What ‘March Of The Penguins’ Taught Me About Success & Risk
Eight years ago, on June 24, 2005, March of the Penguins opened and changed the face of documentaries. It wasn’t just that the film was wildly successful at the box office. It was wildly successful and good.
This outcome was by no means assured. No nature documentary had ever done more business than Winged Migration ($11 million), and we’d paid a lot for distribution rights. On top of that, we had to create an entirely new version of the movie, because the original was in French, with voice-over penguin dialogue and a musical score that was more dance-beat than heart-beat. We had about four months to transform the film.
I was president of National Geographic Films at the time, and we had co-ventured with Warner Independent Pictures, whose president Mark Gill was the perfect collaborator and partner. We made some small picture trims, added an end-title sequence, hired a brilliant writer and composer and asked Morgan Freeman to speak the narration.
March of the Penguins went on to become a cultural phenomenon—it was the movie everyone was talking about—and it grossed $77 million to become the second-highest grossing documentary of all time, and garnered an Academy Award.
For me, its greatest impact, however, was not measured in critical acclaim or box office dollars. It was one of my greatest learning experiences, because it taught me about risk, reward and the real meaning of ROI (return on investment).
Here are the 10 lessons I learned.
1. Quality matters.
The only reason we took the risk was because we knew we had the goods. The story was phenomenal, the photography brilliant and the filmmakers passionate. There was no little voice in our heads saying, “Turn back!” Our deep, inner voices commanded us to go forward.
2. Difference matters.
There was nothing else in the movie marketplace remotely like the penguins. They were the ultimate product differentiator. We opened on the same day as Bewitched (budget, $113 million), a movie reprise of a TV series, starring Will Farrell and Nicole Kidman, and ended up grossing $15 million more than they did.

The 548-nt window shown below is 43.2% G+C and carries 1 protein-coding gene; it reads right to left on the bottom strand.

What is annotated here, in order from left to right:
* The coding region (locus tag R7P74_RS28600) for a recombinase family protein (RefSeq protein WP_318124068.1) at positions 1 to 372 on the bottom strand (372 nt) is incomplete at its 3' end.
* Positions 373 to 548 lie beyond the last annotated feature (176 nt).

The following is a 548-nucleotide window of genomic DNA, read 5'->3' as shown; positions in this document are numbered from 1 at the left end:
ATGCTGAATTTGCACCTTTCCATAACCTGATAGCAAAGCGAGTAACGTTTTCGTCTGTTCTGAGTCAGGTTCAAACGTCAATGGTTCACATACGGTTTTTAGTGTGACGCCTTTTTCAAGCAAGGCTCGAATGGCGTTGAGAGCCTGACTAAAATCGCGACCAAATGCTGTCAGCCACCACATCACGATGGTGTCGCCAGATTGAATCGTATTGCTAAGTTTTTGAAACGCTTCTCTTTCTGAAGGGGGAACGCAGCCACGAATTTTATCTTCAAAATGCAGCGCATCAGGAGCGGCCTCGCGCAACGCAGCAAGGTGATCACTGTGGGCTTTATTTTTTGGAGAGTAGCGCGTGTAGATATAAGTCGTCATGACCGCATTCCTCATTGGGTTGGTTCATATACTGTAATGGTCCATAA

3. Even with something out of the box, there must still be guideposts.
No, there hadn’t been a hugely successful nature documentary before. But there had been Winged Migration, and other nature films that attracted smaller audiences. We had evidence there was an audience for the film—we just didn’t know how big it would be. We took our risk because we had that evidence. And we protected our downside.
4. It can’t be spinach.
On my dinner plate, I love spinach, but people don’t go to the movies to eat their vegetables. They go to escape, have an adventure, laugh, cry and experience something out of the ordinary. They go to see the world the way they want the world to be. We didn’t craft March of the Penguins as a serious documentary that would be good for you. We discovered the love story in the movie, the family story, and we sold its romance.
5. Partnerships matter.
As I mentioned, we had the perfect partners in Warner Independent. We saw eye-to-eye creatively from first to last, and that set the tone for all the business, marketing and other decisions we had to face together. With another studio or distributor, we probably wouldn’t have had as good an outcome.
6. Work with top talent.
It really isn’t worth anybody’s time to work with people who are mediocre, or just “good enough.” If you are going to invest your time, do so with people who are at the top of their game. They don’t have to be famous—but they have to be good. Jordan Roberts, our writer, and Alex Wurman, our composer, were two such individuals.
7. Respect the audience.
There are a lot of people who will tell you that audiences don’t really care what they watch. Those people are wrong. There are a lot of people who will tell you that creative work has to be dumbed-down for audiences. They are wrong too. We took the high road, treated the audience with respect, and the audience treated us with respect in return.
8. Everything can change.
Some of the distributors we could have partnered with took one look at the original French film and walked away. They just couldn’t see how it could be transformed. In the creative process, everything can change and nothing is finite. You have to use your imagination and see each work of art at its greatest potential—then martial the resources to transform it and get it there.
9. Know your niche.
A nature documentary is, without question, a movie that is not for everybody. We started small—on only a couple screens in New York and Los Angeles. Only when that niche audience came out for the movie, and kept coming, did we gradually expand, eventually to 2,500 screens. Smart people know this rule: Go big, go niche, or go home. We didn’t have a big marketing budget so we couldn’t go big—and the film wouldn’t have warranted a big marketing budget anyway. We went niche. Then the niche grew into astounding success.
10. If you’re not taking risks, you’re not playing the game.
This is true in movies and in life. The level of potential reward is directly related to the level of danger. Our company literally hung in the balance. That was OK—it was a risk we had to take. If you feel totally safe, you have not gone all-in.